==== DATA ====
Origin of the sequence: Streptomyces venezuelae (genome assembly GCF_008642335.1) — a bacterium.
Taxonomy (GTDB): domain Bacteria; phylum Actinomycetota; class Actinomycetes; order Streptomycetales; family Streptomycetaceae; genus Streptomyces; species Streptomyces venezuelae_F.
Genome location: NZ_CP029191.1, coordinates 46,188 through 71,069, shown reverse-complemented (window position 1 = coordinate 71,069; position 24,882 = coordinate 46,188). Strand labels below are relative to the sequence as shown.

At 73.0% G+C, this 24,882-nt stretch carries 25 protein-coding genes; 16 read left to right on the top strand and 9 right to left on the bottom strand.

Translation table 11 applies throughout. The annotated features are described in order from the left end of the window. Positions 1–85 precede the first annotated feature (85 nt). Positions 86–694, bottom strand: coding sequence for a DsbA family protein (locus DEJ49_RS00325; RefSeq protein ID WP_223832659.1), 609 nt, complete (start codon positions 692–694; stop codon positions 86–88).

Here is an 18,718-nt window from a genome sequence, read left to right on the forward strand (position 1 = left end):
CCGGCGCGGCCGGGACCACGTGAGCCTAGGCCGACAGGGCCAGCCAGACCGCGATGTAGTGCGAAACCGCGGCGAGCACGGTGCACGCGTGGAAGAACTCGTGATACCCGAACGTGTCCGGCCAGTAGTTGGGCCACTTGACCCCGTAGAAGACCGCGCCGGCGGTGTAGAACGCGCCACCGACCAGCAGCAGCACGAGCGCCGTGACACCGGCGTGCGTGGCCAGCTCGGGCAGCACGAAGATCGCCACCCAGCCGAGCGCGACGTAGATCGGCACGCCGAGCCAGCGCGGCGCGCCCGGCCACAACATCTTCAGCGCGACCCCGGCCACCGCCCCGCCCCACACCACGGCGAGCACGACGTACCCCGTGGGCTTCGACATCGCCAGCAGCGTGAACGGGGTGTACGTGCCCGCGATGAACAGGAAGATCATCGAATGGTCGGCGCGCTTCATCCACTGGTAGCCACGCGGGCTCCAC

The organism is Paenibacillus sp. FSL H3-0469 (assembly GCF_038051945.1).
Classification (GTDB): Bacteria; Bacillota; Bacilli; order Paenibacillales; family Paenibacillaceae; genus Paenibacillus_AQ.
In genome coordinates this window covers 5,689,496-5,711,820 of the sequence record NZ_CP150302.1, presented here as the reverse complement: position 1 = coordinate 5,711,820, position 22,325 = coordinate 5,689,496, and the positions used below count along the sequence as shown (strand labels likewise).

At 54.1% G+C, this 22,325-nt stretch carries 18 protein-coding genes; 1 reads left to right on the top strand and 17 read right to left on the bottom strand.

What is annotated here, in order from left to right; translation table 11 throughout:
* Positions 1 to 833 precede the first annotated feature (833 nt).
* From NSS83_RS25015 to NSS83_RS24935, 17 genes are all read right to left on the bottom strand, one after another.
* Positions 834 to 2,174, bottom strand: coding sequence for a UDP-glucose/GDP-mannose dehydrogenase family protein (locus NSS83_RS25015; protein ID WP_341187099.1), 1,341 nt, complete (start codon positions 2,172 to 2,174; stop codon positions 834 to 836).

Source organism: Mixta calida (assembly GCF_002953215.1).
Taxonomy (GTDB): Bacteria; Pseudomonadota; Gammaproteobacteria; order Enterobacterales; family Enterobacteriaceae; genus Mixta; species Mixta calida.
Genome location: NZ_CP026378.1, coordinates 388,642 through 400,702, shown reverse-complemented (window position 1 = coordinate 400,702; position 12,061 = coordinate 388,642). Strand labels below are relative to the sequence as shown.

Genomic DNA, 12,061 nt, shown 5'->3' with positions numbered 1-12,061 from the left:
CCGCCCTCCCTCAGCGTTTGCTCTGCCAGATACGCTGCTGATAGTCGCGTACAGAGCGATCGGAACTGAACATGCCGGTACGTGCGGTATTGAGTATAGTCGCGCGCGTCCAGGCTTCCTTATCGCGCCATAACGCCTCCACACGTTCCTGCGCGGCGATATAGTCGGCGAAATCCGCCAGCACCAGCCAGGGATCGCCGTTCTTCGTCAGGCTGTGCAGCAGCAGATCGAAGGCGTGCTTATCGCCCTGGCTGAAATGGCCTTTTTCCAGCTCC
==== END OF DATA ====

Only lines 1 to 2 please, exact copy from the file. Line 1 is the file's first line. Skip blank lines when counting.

Origin of the sequence: Streptomyces venezuelae (genome assembly GCF_008642335.1) — a bacterium.
Taxonomy (GTDB): domain Bacteria; phylum Actinomycetota; class Actinomycetes; order Streptomycetales; family Streptomycetaceae; genus Streptomyces; species Streptomyces venezuelae_F.